VATICAN CITY (Reuters) - Pope Francis has authorised an investigation into possible financial irregularities in the world-renowned Sistine Chapel Choir, the Vatican said on Wednesday.
The Vatican issued a statement confirming an investigation hours after a report in La Stampa newspaper about the choir, one of the world’s oldest singing groups.
La Stampa said Vatican magistrates were investigating the choir’s manager, who is a layman, and its director, who is a priest, on suspicion of embezzlement, fraud and money laundering.
The Vatican statement said only that the pope had authorised the investigation several months ago and that it was continuing.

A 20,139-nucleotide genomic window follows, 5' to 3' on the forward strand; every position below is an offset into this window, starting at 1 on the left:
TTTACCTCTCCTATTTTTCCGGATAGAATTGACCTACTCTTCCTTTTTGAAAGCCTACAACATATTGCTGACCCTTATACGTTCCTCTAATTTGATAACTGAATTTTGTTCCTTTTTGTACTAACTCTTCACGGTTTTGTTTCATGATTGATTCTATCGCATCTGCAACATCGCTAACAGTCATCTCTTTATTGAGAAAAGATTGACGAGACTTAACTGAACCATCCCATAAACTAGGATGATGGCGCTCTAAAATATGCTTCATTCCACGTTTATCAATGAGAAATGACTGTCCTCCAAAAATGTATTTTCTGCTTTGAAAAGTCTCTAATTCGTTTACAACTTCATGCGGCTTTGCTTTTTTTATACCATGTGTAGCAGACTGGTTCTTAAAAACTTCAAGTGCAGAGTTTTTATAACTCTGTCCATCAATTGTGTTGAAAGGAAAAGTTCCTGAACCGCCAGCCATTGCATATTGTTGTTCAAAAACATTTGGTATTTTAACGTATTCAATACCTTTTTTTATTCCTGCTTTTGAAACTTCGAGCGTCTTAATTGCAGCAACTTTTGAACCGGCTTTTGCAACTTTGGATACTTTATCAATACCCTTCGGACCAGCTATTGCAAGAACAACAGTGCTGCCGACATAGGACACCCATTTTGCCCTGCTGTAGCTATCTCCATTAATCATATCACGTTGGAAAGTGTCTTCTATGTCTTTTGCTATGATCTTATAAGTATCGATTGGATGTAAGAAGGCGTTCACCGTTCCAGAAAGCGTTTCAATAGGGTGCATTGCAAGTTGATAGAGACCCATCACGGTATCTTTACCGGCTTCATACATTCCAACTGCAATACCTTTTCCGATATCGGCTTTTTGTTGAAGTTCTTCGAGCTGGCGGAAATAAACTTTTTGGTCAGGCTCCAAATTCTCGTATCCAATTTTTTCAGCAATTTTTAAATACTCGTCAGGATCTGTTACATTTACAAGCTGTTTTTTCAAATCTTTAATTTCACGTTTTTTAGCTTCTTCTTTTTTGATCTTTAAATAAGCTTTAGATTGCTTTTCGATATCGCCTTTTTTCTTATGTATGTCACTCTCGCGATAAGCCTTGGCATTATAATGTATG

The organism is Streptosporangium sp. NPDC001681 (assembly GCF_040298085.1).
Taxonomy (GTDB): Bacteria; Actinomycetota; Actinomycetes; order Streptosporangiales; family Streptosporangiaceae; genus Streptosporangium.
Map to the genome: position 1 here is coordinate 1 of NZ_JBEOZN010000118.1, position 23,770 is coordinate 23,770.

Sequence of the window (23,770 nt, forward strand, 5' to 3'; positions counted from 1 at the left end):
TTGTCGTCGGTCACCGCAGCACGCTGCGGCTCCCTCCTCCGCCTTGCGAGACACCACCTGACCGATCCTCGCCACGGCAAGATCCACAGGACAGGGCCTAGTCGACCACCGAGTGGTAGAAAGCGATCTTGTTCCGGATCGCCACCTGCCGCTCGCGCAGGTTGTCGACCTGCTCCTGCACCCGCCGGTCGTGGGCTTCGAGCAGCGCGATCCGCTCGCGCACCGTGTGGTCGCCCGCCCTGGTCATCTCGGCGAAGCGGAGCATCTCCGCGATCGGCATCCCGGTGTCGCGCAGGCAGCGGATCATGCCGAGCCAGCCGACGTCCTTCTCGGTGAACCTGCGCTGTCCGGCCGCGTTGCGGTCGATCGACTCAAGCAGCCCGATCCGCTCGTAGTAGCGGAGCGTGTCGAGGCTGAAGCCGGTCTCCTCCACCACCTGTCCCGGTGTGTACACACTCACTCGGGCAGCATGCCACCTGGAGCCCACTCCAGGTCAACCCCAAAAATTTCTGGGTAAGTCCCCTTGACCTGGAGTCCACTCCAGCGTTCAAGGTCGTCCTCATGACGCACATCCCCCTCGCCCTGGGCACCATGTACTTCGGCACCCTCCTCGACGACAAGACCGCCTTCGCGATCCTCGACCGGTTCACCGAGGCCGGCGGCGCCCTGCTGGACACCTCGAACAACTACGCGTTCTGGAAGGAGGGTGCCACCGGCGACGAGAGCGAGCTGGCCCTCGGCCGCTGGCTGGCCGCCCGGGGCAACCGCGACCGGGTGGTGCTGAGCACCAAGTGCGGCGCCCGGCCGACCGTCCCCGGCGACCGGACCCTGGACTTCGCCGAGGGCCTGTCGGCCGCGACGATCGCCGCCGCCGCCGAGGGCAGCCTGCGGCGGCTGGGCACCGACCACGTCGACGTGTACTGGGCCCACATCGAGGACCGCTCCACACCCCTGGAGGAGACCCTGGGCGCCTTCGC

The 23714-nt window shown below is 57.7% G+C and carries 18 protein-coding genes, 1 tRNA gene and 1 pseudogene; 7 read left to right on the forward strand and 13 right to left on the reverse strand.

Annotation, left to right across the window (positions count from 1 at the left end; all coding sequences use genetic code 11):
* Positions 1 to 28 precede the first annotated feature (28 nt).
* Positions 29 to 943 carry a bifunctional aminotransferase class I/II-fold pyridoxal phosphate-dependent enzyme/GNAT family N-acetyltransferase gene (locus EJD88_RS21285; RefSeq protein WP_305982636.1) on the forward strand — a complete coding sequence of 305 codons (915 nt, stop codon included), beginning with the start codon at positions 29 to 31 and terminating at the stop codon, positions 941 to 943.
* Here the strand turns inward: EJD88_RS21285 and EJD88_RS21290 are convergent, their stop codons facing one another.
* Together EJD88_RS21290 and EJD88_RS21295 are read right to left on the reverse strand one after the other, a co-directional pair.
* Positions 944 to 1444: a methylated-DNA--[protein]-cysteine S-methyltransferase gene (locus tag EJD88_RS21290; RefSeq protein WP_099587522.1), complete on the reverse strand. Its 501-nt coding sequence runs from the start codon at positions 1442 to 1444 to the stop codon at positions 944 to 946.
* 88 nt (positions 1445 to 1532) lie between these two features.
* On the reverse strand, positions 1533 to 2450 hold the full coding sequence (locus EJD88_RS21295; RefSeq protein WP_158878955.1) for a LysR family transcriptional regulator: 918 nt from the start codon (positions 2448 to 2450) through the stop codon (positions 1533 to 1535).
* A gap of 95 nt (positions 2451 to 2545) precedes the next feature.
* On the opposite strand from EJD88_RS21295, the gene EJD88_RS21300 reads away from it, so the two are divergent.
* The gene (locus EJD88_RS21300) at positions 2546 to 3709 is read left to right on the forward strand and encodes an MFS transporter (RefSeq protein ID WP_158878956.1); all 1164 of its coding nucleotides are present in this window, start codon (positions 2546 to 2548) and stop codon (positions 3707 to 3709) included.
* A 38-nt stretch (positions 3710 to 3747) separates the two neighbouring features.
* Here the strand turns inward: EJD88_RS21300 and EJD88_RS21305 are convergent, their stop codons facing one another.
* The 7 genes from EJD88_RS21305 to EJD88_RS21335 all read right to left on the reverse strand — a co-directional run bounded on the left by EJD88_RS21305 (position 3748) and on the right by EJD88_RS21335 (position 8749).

Efforts by Reuters to reach the two men for comment were unsuccessful. La Stampa website also had no comment from them.
Last May, the choir, which is made up of men and young boys and has a recording contract with a major label, performed at the gala opening of an exhibit at the Metropolitan Museum of Art in New York called “Heavenly Bodies: Fashion and the Catholic Imagination.”
Its summer tour of the United States was cancelled without official explanation in July.
Founded in 1471, it is believed to be the world’s oldest choir, with roots going back to the Schola Cantorum instituted by Pope Saint Gregory the Great around the year 600.
Reporting By Philip Pullella; Editing by Angus MacSwan